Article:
Tuesday, February 15, 2011
Jean Lowrie-Chin | Observer column | Monday, February 14, 2011
Two Saturdays ago, my friend Jan was driving us in her SUV on Shortwood Road, when suddenly a car emerged from an apartment complex directly in front of us. Jan swerved to avoid the vehicle, but its bumper connected with the front tyre on my side, puncturing it, sending us into a spin, and then "bang!" head-on into a high wall.
It is no picnic to see in slowmotion a wall coming at you, to feel that sickening impact, the crunch of metal, the cracking of the windshield, though thankfully it did not shatter. I felt an excruciating pain in my chest and froze in fear while Jan emerged from the vehicle shaking like a leaf. Neither of us could see properly as our glasses had flown off our faces.
I heard a voice saying to her, "Don't worry, I will stay with you until help comes." The Good Samaritan had stopped to check on two strangers out of pure kindness. It was Rebecca Tulloch Issa who rushed over to my side, opened the door and tried to help me out. Only then did she recognise me. I was afraid to move but she pointed out that there was smoke coming from a vent. She sped me off to the hospital, promising to return to my friend. What a compassionate young woman!
We are now both at home recovering, thanks to the staff at Andrews Memorial, the extraordinary Dr Lucien Jones, convener of the National Road Safety Council , and his distinguished colleagues. We have not been able to go to work all of last week, have been spending time at the doctor, in therapy, giving reports to the police and the insurance company. I was lucky to have just two cracked ribs and my friend no serious injury, though lots of aches. The driver of the other vehicle accepted liability after the police arrived on the scene and convinced her that she was unquestionably at fault.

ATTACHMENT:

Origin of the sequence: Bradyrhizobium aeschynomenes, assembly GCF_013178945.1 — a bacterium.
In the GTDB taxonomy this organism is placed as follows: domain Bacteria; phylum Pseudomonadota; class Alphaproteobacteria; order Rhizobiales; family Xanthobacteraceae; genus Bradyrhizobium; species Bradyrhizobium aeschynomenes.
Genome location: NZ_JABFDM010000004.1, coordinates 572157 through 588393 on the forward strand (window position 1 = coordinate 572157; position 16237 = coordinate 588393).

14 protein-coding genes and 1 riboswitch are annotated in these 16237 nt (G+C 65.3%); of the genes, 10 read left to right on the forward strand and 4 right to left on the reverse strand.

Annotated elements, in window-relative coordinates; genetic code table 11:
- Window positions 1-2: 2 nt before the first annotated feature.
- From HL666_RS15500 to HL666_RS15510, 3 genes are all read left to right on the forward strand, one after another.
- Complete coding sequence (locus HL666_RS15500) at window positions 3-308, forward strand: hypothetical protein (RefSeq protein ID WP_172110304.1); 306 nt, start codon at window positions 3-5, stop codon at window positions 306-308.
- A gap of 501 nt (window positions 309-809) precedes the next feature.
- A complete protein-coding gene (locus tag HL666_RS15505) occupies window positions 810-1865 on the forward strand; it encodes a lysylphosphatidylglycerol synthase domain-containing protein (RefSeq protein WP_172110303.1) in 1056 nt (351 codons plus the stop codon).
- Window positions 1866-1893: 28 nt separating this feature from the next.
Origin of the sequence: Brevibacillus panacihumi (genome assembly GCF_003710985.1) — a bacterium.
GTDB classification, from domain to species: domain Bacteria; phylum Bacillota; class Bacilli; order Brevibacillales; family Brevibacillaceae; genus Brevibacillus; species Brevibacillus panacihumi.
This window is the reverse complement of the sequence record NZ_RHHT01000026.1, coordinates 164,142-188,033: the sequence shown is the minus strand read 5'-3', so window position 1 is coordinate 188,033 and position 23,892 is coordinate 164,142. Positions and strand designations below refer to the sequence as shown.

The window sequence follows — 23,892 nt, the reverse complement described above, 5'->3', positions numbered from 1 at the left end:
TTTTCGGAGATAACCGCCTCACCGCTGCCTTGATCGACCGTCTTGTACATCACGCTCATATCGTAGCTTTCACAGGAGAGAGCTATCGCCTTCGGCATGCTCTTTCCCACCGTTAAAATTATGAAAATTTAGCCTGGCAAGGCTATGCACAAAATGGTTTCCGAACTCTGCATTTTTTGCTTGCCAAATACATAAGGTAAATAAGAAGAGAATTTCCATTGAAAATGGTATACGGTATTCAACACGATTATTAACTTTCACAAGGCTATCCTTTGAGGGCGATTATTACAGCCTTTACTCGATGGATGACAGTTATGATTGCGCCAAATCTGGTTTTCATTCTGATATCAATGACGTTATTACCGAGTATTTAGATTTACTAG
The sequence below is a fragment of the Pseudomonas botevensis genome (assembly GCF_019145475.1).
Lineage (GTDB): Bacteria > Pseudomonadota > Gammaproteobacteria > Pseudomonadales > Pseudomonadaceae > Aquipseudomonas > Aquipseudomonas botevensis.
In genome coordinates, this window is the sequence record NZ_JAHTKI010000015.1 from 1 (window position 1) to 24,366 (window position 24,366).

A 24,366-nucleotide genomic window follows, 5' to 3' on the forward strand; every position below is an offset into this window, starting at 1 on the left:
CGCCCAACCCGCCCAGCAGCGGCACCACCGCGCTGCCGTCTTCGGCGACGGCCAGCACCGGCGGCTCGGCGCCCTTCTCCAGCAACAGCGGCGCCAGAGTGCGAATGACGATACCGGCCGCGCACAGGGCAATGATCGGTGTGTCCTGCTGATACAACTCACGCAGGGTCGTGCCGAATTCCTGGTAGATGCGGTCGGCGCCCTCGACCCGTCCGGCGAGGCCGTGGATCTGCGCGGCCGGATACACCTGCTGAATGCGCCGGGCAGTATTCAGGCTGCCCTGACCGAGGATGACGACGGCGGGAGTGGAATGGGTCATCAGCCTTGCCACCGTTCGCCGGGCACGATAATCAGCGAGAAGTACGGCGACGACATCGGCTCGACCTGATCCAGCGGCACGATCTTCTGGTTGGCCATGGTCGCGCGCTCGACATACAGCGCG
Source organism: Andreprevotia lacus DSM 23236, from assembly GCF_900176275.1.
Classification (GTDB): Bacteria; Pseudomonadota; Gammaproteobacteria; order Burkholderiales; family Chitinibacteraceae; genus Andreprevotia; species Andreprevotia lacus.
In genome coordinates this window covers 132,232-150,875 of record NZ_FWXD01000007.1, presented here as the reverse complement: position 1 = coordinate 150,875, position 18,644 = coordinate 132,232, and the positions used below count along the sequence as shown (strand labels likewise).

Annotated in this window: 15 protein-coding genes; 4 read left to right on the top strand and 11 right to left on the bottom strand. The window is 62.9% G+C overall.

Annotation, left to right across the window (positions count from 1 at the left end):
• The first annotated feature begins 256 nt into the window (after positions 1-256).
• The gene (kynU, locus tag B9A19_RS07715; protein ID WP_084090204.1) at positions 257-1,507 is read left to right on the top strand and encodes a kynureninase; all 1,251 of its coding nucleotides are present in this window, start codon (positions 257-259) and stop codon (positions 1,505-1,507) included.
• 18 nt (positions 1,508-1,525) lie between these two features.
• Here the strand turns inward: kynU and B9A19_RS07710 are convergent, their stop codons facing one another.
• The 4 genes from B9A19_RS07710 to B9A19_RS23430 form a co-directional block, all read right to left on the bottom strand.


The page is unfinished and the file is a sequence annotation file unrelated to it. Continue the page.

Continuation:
If my friend Jan had not obeyed the speed limit, if we had not been wearing our seat belts, I probably would not be writing this column today. The advice that you have to drive not only for yourself, but for the other person, should be taken very seriously. Jan and I have been asking each other, "What the heck was the woman doing? Was she on the phone? Was she searching for something in her car?" We are totally mystified because it was 9 am on a sunny morning and we were in a very visible white vehicle. Bystanders expressed the same bewilderment. The driver of the sedan looked like a responsible, middle-aged person.
We welcome a Motion moved by Central Kingston MP Ronald Thwaites last week, "seeking amendments to the Road Traffic Act, to prescribe mandatory re-education of traffic offenders and obligatory re-certification of licensees, at 15-year intervals", according to a JIS release. We are heartened by the response from Prime Minister Bruce Golding, the committed chairman of the NRSC, that there will be "significant changes" to the Road Traffic Act. JIS reported that areas being looked at include: "expanding the network of closed-circuit surveillance cameras at critical points and enactment of legislation to curtail the use of cellphones by persons while driving".
Pedestrian safety needs special attention. This was the only category to show increased road fatalities last year. We had always been concerned about the lack of sidewalks on Negril's West End main road, now renamed "One Love Boulevard", and are sad to learn that a pedestrian was killed by a speeding vehicle recently. The busy Trafalgar Road-Hope Road intersection shows not a shred of respect for pedestrians - among the many phases of traffic signals, there is not one that allows for safe crossing and no pedestrian crossing.
Click on title for full column